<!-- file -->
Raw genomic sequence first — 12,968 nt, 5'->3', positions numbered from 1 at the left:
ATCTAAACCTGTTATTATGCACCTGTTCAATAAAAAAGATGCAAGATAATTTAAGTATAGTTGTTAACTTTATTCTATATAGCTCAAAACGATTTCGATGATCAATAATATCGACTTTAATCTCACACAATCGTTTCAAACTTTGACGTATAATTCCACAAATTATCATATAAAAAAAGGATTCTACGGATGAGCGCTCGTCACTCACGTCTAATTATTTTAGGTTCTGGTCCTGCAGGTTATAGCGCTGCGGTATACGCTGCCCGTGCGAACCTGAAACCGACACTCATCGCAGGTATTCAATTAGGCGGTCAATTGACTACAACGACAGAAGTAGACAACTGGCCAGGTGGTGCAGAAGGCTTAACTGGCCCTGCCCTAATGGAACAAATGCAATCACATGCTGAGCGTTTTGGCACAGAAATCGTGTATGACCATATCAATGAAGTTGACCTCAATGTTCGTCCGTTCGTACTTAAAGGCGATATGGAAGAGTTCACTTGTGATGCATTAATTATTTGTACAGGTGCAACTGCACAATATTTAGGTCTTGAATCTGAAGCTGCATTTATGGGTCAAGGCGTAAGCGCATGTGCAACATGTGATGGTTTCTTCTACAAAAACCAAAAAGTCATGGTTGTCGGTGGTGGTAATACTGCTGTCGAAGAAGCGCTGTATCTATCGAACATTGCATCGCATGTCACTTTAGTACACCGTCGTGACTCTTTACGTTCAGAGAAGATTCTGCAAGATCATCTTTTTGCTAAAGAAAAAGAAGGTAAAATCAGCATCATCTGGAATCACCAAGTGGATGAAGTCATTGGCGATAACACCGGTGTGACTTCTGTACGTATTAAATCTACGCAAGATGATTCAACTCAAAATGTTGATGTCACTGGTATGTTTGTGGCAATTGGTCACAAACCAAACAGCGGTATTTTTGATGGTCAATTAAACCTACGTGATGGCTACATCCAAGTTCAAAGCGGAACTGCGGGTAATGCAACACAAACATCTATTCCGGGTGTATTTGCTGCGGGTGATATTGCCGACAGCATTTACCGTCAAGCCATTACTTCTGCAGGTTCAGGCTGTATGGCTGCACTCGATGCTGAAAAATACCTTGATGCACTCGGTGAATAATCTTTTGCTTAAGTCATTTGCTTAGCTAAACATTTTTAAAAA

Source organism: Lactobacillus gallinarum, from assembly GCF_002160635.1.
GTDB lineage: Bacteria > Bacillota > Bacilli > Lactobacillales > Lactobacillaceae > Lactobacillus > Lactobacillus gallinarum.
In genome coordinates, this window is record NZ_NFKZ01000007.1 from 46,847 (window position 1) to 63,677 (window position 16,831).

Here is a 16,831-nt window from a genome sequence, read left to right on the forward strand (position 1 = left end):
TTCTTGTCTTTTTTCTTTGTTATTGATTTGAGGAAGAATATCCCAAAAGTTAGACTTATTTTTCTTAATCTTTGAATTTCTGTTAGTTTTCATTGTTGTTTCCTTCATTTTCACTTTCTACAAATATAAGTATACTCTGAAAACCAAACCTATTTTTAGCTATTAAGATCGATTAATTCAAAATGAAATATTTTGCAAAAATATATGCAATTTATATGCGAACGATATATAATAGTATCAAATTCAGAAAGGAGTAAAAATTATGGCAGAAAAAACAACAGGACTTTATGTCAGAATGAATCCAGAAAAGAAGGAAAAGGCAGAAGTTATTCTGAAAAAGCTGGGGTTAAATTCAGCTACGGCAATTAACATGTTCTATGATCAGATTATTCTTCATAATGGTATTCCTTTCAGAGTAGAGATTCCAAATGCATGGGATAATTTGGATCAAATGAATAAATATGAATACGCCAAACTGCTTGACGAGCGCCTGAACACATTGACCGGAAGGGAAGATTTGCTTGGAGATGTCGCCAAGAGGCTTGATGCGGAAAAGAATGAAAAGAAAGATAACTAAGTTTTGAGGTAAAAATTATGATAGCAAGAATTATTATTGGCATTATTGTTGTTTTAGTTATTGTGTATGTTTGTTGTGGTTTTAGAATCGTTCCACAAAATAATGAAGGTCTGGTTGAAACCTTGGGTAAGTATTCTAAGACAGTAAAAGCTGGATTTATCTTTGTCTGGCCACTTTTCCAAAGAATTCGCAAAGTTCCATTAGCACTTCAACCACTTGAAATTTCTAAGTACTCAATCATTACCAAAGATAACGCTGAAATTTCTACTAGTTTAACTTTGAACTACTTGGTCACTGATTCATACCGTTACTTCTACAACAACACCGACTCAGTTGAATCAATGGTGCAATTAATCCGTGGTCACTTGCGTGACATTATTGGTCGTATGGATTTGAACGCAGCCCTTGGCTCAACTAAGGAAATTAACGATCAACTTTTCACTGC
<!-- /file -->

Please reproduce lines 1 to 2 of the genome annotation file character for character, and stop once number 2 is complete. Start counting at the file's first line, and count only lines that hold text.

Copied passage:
Raw genomic sequence first — 12,968 nt, 5'->3', positions numbered from 1 at the left:
ATCTAAACCTGTTATTATGCACCTGTTCAATAAAAAAGATGCAAGATAATTTAAGTATAGTTGTTAACTTTATTCTATATAGCTCAAAACGATTTCGATGATCAATAATATCGACTTTAATCTCACACAATCGTTTCAAACTTTGACGTATAATTCCACAAATTATCATATAAAAAAAGGATTCTACGGATGAGCGCTCGTCACTCACGTCTAATTATTTTAGGTTCTGGTCCTGCAGGTTATAGCGCTGCGGTATACGCTGCCCGTGCGAACCTGAAACCGACACTCATCGCAGGTATTCAATTAGGCGGTCAATTGACTACAACGACAGAAGTAGACAACTGGCCAGGTGGTGCAGAAGGCTTAACTGGCCCTGCCCTAATGGAACAAATGCAATCACATGCTGAGCGTTTTGGCACAGAAATCGTGTATGACCATATCAATGAAGTTGACCTCAATGTTCGTCCGTTCGTACTTAAAGGCGATATGGAAGAGTTCACTTGTGATGCATTAATTATTTGTACAGGTGCAACTGCACAATATTTAGGTCTTGAATCTGAAGCTGCATTTATGGGTCAAGGCGTAAGCGCATGTGCAACATGTGATGGTTTCTTCTACAAAAACCAAAAAGTCATGGTTGTCGGTGGTGGTAATACTGCTGTCGAAGAAGCGCTGTATCTATCGAACATTGCATCGCATGTCACTTTAGTACACCGTCGTGACTCTTTACGTTCAGAGAAGATTCTGCAAGATCATCTTTTTGCTAAAGAAAAAGAAGGTAAAATCAGCATCATCTGGAATCACCAAGTGGATGAAGTCATTGGCGATAACACCGGTGTGACTTCTGTACGTATTAAATCTACGCAAGATGATTCAACTCAAAATGTTGATGTCACTGGTATGTTTGTGGCAATTGGTCACAAACCAAACAGCGGTATTTTTGATGGTCAATTAAACCTACGTGATGGCTACATCCAAGTTCAAAGCGGAACTGCGGGTAATGCAACACAAACATCTATTCCGGGTGTATTTGCTGCGGGTGATATTGCCGACAGCATTTACCGTCAAGCCATTACTTCTGCAGGTTCAGGCTGTATGGCTGCACTCGATGCTGAAAAATACCTTGATGCACTCGGTGAATAATCTTTTGCTTAAGTCATTTGCTTAGCTAAACATTTTTAAAAA